By Richard S Ehrlich
Source: Asia Times
BANGKOK - The death of Cambodia's former
king Norodom Sihanouk in Beijing on Monday
symbolized how China had sheltered the monarch in
a mansion with personal medical, diplomatic and
financial assistance throughout much of his often
especially during the 1970s and 1980s, from its
supportive relationship with Sihanouk. But his
death at the age of 89 is not expected to slow
China's current rapidly expanding political and
economic influence in Cambodia.
Prime Minister Hun Sen, meanwhile, will no longer
have to engage in a convoluted relationship with
the often volatile, moody monarch, and may be able
to similarly increase his already strong
authoritarian power in the country.
Sen has ruled for 27 consecutive years, Asia's
longest-serving national leader, and could benefit
politically by regaling the late Sihanouk with
respect during the upcoming funeral and afterwards
while muting details of Sihanouk's treacherous
"China enjoyed a degree of
appreciation from many Cambodians through its long
association with Sihanouk," said Rich Garella, a
Philadelphia-based film producer and political
consultant and former managing editor of The
Cambodia Daily newspaper, in an email interview
hours after Sihanouk's death.
Sihanouk's influence diminished greatly over the
past 10 years, his passing will be a loss for the
opposition parties who counted on him as a
moderating influence on Hun Sen's repressive
policies," Garella said. "Hun Sen has already
replicated Sihanouk's implicit acknowledgment of
China's primacy in the region, and developed a
close relationship with Beijing."
promised US$1.2 billion in assistance in 2010 to
Cambodia after Phnom Penh agreed to deport 20
minority ethnic Uighur-Chinese "terrorist" asylum
seekers back to China.
"Hun Sen will now
appear to be free to negotiate with China
unilaterally, and will be seen to bear the entire
responsibility for that relationship," said
Garella. "He may now have to put on the occasional
show of mild resistance to Chinese influence.
Beijing can be expected to be his willing partner
in putting on that show."
Cambodia is "the
hard forward theater for China in Southeast Asia"
where Beijing can influence a vulnerable country
bordered by Vietnam, Laos and Thailand, and
utilize Cambodia's southern coast along the Gulf
of Thailand, said Nate Thayer, an award winning
journalist who has reported extensively on
Cambodia, including exclusive interviews with Pol
Pot just before the Khmer Rouge leader died in the
jungle in 1997.
"The amount of political
and economic influence and control they [China]
have achieved in recent years is phenomenal, and
has the US alarmed," Thayer, now based in
Washington, said in an email hours after
Sihanouk's death. "The amount of land, mineral,
and natural resource concessions they [China] have
taken is staggering."
environmental groups have drawn attention to the
influx of Chinese funds amid allegations of human
rights abuses against Cambodians who protest
against the rapid ecological degradation of their
country. Chinese companies have also been
implicated in a recent rash of state-supported
"Sihanouk, alone, could
speak his mind on the internal shenanigans in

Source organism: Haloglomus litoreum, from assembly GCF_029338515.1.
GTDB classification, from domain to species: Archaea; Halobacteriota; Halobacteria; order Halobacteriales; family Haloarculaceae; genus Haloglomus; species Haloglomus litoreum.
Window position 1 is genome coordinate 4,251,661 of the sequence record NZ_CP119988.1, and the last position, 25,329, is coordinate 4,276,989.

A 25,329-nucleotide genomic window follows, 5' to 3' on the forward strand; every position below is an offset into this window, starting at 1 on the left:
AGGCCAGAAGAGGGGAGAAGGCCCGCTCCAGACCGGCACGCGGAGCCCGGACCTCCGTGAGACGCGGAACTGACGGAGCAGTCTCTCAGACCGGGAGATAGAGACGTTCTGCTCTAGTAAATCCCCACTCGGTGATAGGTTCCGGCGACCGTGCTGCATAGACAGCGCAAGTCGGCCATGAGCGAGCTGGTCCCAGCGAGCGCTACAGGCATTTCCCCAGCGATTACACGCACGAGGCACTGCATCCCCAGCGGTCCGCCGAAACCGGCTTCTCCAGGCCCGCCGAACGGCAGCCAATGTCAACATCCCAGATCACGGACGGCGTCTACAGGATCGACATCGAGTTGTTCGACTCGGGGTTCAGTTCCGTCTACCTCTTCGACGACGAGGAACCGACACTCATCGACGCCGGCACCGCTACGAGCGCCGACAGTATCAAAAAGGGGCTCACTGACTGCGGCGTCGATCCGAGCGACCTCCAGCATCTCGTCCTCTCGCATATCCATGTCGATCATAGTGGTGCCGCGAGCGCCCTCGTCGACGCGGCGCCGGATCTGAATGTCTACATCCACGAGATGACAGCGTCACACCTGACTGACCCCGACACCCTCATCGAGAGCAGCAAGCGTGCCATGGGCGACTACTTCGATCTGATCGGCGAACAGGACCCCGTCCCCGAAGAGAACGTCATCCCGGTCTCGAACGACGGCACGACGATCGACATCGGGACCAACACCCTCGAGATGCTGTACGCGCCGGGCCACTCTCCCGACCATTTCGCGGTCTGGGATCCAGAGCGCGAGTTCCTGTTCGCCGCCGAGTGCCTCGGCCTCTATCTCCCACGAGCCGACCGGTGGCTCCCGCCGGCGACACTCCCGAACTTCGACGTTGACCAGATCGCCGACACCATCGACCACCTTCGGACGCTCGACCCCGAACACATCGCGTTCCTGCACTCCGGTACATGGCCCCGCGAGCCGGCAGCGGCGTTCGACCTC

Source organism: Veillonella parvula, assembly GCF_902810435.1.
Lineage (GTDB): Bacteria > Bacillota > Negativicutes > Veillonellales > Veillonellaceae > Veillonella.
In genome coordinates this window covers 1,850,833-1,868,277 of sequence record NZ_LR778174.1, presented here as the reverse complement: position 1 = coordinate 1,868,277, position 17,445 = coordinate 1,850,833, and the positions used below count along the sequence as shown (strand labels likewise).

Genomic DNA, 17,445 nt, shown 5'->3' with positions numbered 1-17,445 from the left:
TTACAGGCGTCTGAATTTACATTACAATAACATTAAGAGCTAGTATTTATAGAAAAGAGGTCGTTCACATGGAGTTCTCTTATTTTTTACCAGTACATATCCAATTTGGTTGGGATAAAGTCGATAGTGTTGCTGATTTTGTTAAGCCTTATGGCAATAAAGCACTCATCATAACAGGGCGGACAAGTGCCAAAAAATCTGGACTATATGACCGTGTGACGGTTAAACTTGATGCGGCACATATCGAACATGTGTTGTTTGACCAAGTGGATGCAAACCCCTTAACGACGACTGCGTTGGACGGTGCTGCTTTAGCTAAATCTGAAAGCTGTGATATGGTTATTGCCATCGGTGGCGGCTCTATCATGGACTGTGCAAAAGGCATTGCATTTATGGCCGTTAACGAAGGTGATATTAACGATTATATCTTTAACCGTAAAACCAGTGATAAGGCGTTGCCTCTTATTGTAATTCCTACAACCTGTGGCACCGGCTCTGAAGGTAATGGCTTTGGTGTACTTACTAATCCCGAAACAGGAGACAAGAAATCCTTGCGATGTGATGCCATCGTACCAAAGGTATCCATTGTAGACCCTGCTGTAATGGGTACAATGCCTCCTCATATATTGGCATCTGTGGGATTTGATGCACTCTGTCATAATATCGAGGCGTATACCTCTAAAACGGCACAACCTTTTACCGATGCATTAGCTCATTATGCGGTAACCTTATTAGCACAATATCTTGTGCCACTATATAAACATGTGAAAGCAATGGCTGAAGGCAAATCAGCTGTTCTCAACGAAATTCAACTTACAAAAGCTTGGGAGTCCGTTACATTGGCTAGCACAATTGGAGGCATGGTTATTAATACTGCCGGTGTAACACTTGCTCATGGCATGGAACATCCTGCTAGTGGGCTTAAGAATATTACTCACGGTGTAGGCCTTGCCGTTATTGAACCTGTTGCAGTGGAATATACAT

Cambodia without retribution, but that role had
flickered dim in recent years," Thayer said.
Without Sihanouk, Cambodia "will become a refuse
for financial bad actors, international mafia, and
petty criminals," who can "operate without
interference", he said.
They may partner
with, or compete against, China's vast financial
interests in Cambodia's infrastructure and other
big ticket development projects, which have also
recently attracted investors from South Korea,
Thailand, Japan, America and others. Last year,
China reportedly invested more than $2 billion in
China's recent acquisitions and
construction deals did not rely on Sihanouk, and
the real value of their relationship peaked in the
late 1970s or early 1980s. Cambodia's reigning
King Sihamoni, Sihanouk's eldest son, who took the
throne in 2004, is not perceived to have the same
powerful influence or charisma that his father
"I don't think China loses
anything from Sihanouk's death," said
Bangkok-based Bradley Cox, who made two
investigative documentary films in Cambodia.
"China and Cambodia are basically in business
together. China gets influence and investment, and
Cambodia's elite get paid off."
'unofficial' check and balance to Hun Sen's power
was Sihanouk. Sihanouk was loved by the people, so
he could really throw a spanner into the works if
he chose to. So Hun Sen often sought out his
approval and tread lightly around him," Cox said.
"With Sihanouk gone, there is nobody to keep Hun
Sen in check."
Sihanouk was crowned in
Phnom Penh, Cambodia's capital, by the Nazi-backed
Vichy French colonial regime in 1941. In his book
titled Sihanouk Reminisces, he described
how he "ordered" his "army to transport Chinese
and Soviet arms" from Cambodia's port to anti-US
Vietnamese guerrillas in "safe holds on the
Cambodia-South Vietnam border".
Washington supported a coup that toppled
then-Prince Sihanouk, who was head of state.
Sihanouk then supported anti-US Khmer Rouge
guerrillas and helped pave the way for Pol Pot's
1975-1979 "killing fields" regime, which killed an
estimated 1.7 million Cambodians. Sihanouk
supported the radical Maoist group again during
the 1980s in a loose alliance against Vietnam's
occupation of Cambodia.
frequently used China as a sanctuary and power
base, which gave China's ruling communists a vital
link to Pol Pot's communists and continued China's
special access to Cambodia.
S Ehrlich is a Bangkok-based journalist from
San Francisco, California, reporting news from
Asia since 1978, and recipient of Columbia
University's Foreign Correspondent's Award. His
websites are http://www.asia-correspondent.110mb.com